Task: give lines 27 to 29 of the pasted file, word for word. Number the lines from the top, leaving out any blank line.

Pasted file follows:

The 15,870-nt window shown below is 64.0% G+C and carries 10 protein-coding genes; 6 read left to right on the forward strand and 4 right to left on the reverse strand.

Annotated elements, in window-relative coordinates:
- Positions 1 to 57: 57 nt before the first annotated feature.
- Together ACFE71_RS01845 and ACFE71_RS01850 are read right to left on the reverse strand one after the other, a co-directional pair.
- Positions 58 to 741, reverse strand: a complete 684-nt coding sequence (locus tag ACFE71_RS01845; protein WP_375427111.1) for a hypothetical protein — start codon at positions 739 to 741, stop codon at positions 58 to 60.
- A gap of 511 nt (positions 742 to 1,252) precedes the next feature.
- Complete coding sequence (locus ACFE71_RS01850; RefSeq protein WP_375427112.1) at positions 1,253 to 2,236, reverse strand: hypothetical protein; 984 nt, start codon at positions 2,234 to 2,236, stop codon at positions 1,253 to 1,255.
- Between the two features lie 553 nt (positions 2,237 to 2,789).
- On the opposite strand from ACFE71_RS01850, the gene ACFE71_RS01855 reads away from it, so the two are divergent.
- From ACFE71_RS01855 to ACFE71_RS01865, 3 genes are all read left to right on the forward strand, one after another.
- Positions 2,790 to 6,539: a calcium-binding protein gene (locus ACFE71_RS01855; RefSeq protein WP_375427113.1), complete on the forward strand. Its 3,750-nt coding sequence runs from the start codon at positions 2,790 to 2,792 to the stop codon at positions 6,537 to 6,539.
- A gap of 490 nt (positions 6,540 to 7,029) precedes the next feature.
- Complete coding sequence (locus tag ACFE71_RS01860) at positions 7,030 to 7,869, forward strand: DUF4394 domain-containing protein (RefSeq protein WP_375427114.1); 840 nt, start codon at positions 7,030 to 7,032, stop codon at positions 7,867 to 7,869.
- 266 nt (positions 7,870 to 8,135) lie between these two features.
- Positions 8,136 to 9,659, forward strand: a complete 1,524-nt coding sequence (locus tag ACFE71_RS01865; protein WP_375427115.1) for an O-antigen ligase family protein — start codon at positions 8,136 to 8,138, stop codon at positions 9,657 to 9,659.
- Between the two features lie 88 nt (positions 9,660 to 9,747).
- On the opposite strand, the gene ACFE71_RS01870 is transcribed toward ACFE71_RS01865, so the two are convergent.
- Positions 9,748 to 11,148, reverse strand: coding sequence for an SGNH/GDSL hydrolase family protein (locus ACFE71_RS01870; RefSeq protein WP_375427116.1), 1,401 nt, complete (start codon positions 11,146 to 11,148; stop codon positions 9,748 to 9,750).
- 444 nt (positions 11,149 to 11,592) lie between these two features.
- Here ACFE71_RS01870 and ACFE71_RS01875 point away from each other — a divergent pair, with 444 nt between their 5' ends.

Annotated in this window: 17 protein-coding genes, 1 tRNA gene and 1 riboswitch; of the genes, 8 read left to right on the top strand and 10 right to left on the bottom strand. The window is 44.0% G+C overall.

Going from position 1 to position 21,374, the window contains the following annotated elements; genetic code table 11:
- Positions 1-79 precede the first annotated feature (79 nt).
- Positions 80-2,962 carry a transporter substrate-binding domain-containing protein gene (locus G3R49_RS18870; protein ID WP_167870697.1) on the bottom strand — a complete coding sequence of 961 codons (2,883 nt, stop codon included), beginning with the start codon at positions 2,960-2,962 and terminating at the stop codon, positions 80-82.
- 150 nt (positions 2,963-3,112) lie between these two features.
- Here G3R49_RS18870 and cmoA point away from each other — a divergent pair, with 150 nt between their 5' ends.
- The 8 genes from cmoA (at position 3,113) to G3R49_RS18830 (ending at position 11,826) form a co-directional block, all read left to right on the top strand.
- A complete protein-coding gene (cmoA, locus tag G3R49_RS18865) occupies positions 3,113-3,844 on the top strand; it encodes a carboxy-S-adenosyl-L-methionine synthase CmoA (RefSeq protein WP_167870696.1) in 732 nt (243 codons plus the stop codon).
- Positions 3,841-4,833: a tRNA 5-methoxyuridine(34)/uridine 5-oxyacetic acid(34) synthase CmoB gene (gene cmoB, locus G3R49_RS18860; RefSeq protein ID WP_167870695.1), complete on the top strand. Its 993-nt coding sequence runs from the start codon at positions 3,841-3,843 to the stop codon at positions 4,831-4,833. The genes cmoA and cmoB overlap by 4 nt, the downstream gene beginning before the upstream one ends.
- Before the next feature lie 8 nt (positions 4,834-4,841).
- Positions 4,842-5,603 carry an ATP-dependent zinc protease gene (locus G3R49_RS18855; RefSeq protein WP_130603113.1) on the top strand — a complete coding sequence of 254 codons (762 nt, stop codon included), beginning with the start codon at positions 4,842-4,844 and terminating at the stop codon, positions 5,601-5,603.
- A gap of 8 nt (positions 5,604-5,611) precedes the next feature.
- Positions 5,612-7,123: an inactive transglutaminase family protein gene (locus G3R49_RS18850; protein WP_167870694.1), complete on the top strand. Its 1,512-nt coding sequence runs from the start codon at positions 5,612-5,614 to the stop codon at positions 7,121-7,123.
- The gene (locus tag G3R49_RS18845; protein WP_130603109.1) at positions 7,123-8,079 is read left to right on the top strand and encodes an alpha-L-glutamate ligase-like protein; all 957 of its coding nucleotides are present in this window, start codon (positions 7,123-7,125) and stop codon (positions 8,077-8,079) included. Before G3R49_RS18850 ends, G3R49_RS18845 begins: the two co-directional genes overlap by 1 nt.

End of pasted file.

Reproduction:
- The 8 genes from cmoA (at position 3,113) to G3R49_RS18830 (ending at position 11,826) form a co-directional block, all read left to right on the top strand.
- A complete protein-coding gene (cmoA, locus tag G3R49_RS18865) occupies positions 3,113-3,844 on the top strand; it encodes a carboxy-S-adenosyl-L-methionine synthase CmoA (RefSeq protein WP_167870696.1) in 732 nt (243 codons plus the stop codon).
- Positions 3,841-4,833: a tRNA 5-methoxyuridine(34)/uridine 5-oxyacetic acid(34) synthase CmoB gene (gene cmoB, locus G3R49_RS18860; RefSeq protein ID WP_167870695.1), complete on the top strand. Its 993-nt coding sequence runs from the start codon at positions 3,841-3,843 to the stop codon at positions 4,831-4,833. The genes cmoA and cmoB overlap by 4 nt, the downstream gene beginning before the upstream one ends.